September 2011
Volume 11, Issue 11
Free
Vision Sciences Society Annual Meeting Abstract  |   September 2011
A low-level multiscale filtering account of stimuli often cited as evidence for higher-level mechanisms in brightness perception
Author Affiliations
  • Barbara Blakeslee
    Center for Visual and Cognitive Neuroscience, Department of Psychology, North Dakota State University, USA
  • Mark E. McCourt
    Center for Visual and Cognitive Neuroscience, Department of Psychology, North Dakota State University, USA
Journal of Vision September 2011, Vol.11, 363. doi:10.1167/11.11.363
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      Barbara Blakeslee, Mark E. McCourt; A low-level multiscale filtering account of stimuli often cited as evidence for higher-level mechanisms in brightness perception. Journal of Vision 2011;11(11):363. doi: 10.1167/11.11.363.

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Abstract

There is a widespread view that higher-level mechanisms, which help to parse the visual scene into components of reflectance and illumination, are required to explain a variety of brightness illusions, and that low-level spatial filtering explanations are inadequate. This idea arises, in large part, from the erroneous assumption that controlling for local (border) luminance differences rules out low-level spatial filtering explanations. This assumption would be valid if spatial filtering was performed solely by high-frequency “edge-detectors”; however, it is now understood that this is not the case and that filtering occurs at multiple spatial scales (Hess, 2003; Wilson & Wilkinson, 2003). This means that areas remote from the test patches can influence their brightness due to multiscale filtering alone and that holding local luminance constant is an inadequate control. Here we investigate the degree to which low-level multiscale filtering can account for brightness perception in a set of visual illusions often cited as evidence for the necessity of higher-level mechanisms. Although local luminance remains essentially unchanged in these stimuli the larger contexts within which these identical targets are embedded do not. It is thus possible that the observed brightness effects can be accounted for by multiscale filtering mechanisms. Psychophysical brightness and lightness matches were obtained at key locations within the stimuli and were compared with predictions from the ODOG multiscale filtering model (Blakeslee & McCourt, 1999). The ODOG model predicted the brightness effects in the snake illusion (Somers & Adelson, 1997), in simultaneous brightness contrast stimuli with multiple illumination cues (Williams, McCoy, & Purves, 1998), in the paint/shadow illusion (Hillis & Brainard, 2007), and within photographs of natural scenes (Gilchrist, 2006). We conclude that although higher-level mechanisms may enhance the magnitude of these illusions under some circumstances, multiscale filtering provides a unified and parsimonious explanation of these effects.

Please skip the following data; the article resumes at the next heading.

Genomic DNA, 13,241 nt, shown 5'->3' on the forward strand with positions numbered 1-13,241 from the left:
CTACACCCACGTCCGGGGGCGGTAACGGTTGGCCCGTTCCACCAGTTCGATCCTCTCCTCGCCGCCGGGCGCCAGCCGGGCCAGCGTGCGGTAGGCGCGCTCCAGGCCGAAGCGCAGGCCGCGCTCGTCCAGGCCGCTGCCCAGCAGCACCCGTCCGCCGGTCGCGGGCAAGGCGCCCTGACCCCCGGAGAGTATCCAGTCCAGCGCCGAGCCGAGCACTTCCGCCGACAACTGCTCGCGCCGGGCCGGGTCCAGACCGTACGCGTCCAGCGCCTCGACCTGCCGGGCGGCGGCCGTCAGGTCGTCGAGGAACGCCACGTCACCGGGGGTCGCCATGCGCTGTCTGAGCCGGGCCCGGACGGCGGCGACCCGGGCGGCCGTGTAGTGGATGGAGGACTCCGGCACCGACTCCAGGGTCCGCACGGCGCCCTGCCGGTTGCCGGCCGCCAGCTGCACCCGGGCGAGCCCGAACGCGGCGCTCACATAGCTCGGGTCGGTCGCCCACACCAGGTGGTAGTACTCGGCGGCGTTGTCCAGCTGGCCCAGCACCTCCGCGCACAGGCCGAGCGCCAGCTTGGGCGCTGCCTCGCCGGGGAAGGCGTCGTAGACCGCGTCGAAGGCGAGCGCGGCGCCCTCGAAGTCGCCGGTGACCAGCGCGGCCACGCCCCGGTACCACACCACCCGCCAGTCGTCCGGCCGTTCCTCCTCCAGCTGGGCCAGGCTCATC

NIH COBRE Grant P20 RR020151. 
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